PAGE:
Andrea Víctrix by Llorenç Villalonga (book review).

Hailed as a classic of dystopian literature in Catalan, Llorenç Villalonga’s 1974 novel ‘Andrea Víctrix’ has now been translated into English for the first time and published by specialist small press Fum D’Estampa Press. It’s the story of a man, the unnamed narrator, who was cryogenically frozen in 1965 and who wakes up in 2050 to find his native Mallorca changed beyond recognition.

The book caught my eye for two reasons. Firstly, because I once had a story published in Catalan. Secondly, because I recently read H.G. Wells’ ‘The Sleeper Awakes’, which has a similar premise and I wondered whether this book had any similarities or whether it would be more like ‘Buck Rogers In The Twenty-Fifth Century’ or Cixin Liu’s ‘The Dark Forest’.

The book does have some similarities with ‘The Sleeper Awakes’ but, in fact, has more in common with Aldous Huxley’s ‘Brave New World’ which it refers to a few times. The ruling powers in 2050 Mallorca acknowledge the influence of Huxley in the formation for their society and their citizens take a drug called soma which is also named in recognition of ‘Brave New World’. This novel is much more daring than either of those earlier works, though, and is packed with satire, philosophy, ironic commentary and outrageous customs that border on the farcical at times.

The language used in this future time has shifted towards a lingua franca for the whole of Europe so that various phrases and pieces of dialogue occur in French, German or Italian and remain untranslated, while occasionally some dialogue is reported as being uttered in English. This is the kind of linguistic complexity that always fascinates me and increases my admiration for translators. The artificial language Volapük also gets a mention, which is a language I haven’t been translated into yet.

The titular character Andrea Víctrix is the island’s androgynous Director of Pleasure who takes the narrator under her wing soon after he emerges from cryo-sleep. At least, he assumes Andrea to be a her, but whether or not that is true forms one of the central questions that occupies his mind for most of the novel. As in Ann Leckie’s ‘Ancillary’ trilogy, the local language has become gender-neutral, in this case encouraged by the state’s attempts to do away with family, childbirth and personal attachment. The narrator struggles with these concepts and the institutions that have arisen as a result: state run child-rearing centres, child labour and a disregard for the value of life.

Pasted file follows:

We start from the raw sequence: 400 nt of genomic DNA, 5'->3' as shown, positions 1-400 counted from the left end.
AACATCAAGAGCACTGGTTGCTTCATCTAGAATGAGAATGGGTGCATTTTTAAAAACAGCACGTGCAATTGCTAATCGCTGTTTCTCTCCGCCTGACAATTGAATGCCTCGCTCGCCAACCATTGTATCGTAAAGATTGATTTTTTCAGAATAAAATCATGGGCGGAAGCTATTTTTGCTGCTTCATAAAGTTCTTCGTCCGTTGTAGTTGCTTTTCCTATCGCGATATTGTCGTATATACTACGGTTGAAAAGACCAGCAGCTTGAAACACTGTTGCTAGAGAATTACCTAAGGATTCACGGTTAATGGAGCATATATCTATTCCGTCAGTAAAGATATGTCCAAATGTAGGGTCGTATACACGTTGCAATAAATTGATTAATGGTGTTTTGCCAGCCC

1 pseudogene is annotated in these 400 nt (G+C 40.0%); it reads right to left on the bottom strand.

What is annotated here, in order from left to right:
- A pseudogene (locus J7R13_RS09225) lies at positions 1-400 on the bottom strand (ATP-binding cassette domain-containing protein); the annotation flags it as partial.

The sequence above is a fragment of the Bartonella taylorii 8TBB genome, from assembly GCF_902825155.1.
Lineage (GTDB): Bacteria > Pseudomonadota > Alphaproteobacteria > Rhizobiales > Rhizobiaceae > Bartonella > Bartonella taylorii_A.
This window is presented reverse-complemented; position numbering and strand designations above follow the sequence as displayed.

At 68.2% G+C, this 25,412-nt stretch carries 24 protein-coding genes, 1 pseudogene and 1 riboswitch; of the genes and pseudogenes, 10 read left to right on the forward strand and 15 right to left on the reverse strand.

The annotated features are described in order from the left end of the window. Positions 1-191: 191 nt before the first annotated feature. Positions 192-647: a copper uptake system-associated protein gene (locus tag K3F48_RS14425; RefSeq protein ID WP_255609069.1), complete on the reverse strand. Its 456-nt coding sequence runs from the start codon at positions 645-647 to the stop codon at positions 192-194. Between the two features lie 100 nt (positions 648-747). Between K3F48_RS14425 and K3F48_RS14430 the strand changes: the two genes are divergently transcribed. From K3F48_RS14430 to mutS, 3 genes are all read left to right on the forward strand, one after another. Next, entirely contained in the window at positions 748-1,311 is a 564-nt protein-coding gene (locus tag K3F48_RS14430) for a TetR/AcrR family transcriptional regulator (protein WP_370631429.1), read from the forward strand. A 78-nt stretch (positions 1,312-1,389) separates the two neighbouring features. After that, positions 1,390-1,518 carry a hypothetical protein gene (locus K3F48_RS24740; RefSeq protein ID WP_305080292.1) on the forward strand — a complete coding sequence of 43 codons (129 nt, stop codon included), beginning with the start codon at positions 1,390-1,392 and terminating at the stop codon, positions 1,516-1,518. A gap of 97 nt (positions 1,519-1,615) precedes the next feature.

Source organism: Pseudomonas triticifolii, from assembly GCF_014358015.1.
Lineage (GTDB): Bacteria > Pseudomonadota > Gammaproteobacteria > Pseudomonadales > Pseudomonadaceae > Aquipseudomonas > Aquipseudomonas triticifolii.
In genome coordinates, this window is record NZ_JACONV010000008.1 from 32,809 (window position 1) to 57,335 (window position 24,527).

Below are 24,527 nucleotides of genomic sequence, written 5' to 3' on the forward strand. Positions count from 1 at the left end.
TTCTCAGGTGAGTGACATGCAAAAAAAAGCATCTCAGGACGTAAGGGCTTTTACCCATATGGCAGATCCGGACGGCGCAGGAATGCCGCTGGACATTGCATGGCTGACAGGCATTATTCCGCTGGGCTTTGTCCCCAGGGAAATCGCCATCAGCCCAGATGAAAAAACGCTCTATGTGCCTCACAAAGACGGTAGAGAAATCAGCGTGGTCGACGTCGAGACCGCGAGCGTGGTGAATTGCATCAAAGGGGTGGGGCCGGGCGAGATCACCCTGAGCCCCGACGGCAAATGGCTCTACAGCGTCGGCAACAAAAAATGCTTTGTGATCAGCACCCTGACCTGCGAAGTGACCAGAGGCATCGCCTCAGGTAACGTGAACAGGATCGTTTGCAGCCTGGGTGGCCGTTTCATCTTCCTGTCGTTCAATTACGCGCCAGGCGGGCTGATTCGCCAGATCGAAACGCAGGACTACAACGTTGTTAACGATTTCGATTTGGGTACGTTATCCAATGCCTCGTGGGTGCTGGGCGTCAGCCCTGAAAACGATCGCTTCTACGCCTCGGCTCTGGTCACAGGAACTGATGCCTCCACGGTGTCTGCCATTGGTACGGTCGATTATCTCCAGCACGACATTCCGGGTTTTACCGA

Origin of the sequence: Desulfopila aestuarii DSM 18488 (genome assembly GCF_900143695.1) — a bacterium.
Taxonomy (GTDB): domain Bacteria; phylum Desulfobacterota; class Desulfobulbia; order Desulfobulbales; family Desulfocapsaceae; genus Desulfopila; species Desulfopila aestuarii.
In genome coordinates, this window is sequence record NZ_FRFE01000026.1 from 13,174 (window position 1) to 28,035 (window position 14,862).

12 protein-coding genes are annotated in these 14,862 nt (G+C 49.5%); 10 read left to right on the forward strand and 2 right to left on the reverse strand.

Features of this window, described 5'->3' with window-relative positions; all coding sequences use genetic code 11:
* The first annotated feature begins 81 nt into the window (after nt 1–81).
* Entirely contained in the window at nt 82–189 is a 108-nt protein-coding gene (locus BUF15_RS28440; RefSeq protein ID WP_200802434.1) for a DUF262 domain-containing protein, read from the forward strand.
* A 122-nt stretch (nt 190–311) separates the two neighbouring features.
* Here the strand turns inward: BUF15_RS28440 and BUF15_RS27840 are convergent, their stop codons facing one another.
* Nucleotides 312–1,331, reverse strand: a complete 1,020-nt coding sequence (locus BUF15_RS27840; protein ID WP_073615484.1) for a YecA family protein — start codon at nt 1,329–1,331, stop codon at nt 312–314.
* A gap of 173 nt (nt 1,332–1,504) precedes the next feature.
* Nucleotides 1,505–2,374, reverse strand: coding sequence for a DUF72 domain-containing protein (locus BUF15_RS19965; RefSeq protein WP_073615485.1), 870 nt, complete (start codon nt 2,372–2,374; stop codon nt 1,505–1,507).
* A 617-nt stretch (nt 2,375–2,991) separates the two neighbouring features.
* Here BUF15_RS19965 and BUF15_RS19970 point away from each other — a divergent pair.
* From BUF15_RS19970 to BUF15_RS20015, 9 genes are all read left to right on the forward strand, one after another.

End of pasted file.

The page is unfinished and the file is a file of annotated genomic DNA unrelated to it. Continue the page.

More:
During the few months that the novel encompasses, the Europe-wide society begins to fall apart as the regime tries to convince its citizens that everything will be fine. There is much philosophising and reference to historical lessons, much of which I was unfamiliar with. At times, some of these interjected introspections may become too much for some readers, slowing the progress of the narrative to allow for discourses and conversations. Each of them allows in insight into the warped thinking of the regime though, embodied in the personages of Andrea Víctrix and the President of the US of Europe, the self-styled Monsieur-Dame. Many of the arguments have a modicum of logic to them, but it soon becomes evident that the whole system is modelled on a house of cards.

It’s a crazy, thoughtful, incisive, whirlwind of a novel in which I was often as bewildered at events as was the time-orphaned narrator. The colourful cast of characters presented a fabulous and unforgettable background to the story in their Romanesque clothing, androgenising makeup, gratuitous ballet poses and compulsive purchases. It’s a novel that will stick in your mind.

Gareth D Jones

July 2021

(pub: Fum d’Estampa Press, 2021.290 page paperback. Price: £13.99 (UK). ISBN : 978-1-91629-394-6)

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